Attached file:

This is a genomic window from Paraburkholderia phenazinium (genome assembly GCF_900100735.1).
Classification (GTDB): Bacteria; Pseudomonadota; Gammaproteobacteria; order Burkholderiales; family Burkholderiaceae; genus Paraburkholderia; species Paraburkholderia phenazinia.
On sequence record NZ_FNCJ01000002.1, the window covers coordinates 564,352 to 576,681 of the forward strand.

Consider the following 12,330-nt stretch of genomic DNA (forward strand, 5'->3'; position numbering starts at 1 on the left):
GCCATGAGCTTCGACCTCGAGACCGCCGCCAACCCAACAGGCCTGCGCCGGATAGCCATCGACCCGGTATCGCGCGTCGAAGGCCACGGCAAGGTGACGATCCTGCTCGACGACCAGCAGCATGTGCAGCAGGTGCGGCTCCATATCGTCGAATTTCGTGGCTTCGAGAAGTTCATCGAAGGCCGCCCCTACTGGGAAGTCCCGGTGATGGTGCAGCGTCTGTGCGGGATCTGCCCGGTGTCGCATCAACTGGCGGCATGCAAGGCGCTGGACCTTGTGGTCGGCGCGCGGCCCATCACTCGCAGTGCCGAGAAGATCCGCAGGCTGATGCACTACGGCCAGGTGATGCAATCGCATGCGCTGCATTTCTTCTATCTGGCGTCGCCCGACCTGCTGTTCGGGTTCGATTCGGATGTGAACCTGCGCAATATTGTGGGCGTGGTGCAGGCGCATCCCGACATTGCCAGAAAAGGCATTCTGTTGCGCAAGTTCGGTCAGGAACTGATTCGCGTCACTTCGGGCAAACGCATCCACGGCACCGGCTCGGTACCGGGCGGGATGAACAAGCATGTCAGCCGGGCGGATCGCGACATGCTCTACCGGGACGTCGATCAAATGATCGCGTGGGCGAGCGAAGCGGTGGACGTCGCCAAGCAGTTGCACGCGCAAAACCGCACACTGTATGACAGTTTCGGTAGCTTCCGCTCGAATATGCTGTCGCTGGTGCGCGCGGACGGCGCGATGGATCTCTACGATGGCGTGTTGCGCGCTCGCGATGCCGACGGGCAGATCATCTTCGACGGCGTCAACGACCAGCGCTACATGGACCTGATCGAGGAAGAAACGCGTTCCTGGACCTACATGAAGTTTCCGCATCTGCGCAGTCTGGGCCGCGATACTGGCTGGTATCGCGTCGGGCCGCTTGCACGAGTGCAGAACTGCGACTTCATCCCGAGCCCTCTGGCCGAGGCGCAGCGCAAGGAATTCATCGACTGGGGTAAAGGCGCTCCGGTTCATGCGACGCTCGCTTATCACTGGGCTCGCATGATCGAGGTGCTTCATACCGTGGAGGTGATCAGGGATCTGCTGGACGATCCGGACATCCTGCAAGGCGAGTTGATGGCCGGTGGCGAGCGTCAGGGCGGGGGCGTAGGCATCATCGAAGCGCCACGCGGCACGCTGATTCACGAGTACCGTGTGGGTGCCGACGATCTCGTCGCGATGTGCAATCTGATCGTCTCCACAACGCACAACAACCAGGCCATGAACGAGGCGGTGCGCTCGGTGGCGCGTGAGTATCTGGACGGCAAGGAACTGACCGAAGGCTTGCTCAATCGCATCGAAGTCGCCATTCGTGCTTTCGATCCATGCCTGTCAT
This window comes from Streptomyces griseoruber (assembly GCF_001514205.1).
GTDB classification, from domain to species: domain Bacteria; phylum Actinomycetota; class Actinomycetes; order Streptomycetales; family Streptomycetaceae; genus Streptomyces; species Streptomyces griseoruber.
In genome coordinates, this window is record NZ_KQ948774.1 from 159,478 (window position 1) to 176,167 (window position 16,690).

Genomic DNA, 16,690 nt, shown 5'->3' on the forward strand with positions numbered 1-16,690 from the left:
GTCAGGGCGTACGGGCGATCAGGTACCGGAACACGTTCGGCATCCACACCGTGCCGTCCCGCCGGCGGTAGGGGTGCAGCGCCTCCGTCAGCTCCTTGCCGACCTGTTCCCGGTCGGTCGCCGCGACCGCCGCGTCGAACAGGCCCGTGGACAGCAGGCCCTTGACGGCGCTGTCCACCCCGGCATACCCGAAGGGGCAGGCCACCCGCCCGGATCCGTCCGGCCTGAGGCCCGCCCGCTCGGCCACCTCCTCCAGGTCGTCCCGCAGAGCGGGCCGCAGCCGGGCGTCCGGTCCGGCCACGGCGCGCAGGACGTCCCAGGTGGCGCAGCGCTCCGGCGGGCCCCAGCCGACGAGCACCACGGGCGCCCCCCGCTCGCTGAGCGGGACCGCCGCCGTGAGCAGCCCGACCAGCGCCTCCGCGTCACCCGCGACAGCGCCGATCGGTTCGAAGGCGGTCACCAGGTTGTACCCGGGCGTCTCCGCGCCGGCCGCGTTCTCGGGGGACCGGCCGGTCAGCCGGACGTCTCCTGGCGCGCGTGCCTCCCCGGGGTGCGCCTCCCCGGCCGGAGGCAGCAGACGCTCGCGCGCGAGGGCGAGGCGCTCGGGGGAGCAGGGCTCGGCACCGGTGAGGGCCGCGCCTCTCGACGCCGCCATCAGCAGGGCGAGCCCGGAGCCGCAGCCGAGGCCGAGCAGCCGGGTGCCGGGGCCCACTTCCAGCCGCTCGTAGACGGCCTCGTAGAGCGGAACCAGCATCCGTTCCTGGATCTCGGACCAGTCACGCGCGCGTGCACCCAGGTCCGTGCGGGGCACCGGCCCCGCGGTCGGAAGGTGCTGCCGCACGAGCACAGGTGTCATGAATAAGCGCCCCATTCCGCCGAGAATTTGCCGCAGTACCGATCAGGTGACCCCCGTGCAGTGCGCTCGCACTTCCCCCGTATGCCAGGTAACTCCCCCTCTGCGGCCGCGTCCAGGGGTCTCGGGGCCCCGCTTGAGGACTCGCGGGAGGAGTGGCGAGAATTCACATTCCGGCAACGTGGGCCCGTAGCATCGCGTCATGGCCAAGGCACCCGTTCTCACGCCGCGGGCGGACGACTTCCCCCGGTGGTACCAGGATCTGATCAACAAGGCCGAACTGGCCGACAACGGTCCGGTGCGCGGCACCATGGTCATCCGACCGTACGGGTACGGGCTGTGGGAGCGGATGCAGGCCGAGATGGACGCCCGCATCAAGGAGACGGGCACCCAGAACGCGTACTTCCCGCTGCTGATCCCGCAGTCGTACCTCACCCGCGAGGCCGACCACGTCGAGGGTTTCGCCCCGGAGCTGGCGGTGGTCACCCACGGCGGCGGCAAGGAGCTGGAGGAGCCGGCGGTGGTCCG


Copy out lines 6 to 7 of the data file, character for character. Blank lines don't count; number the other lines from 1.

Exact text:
This window comes from Streptomyces griseoruber (assembly GCF_001514205.1).
GTDB classification, from domain to species: domain Bacteria; phylum Actinomycetota; class Actinomycetes; order Streptomycetales; family Streptomycetaceae; genus Streptomyces; species Streptomyces griseoruber.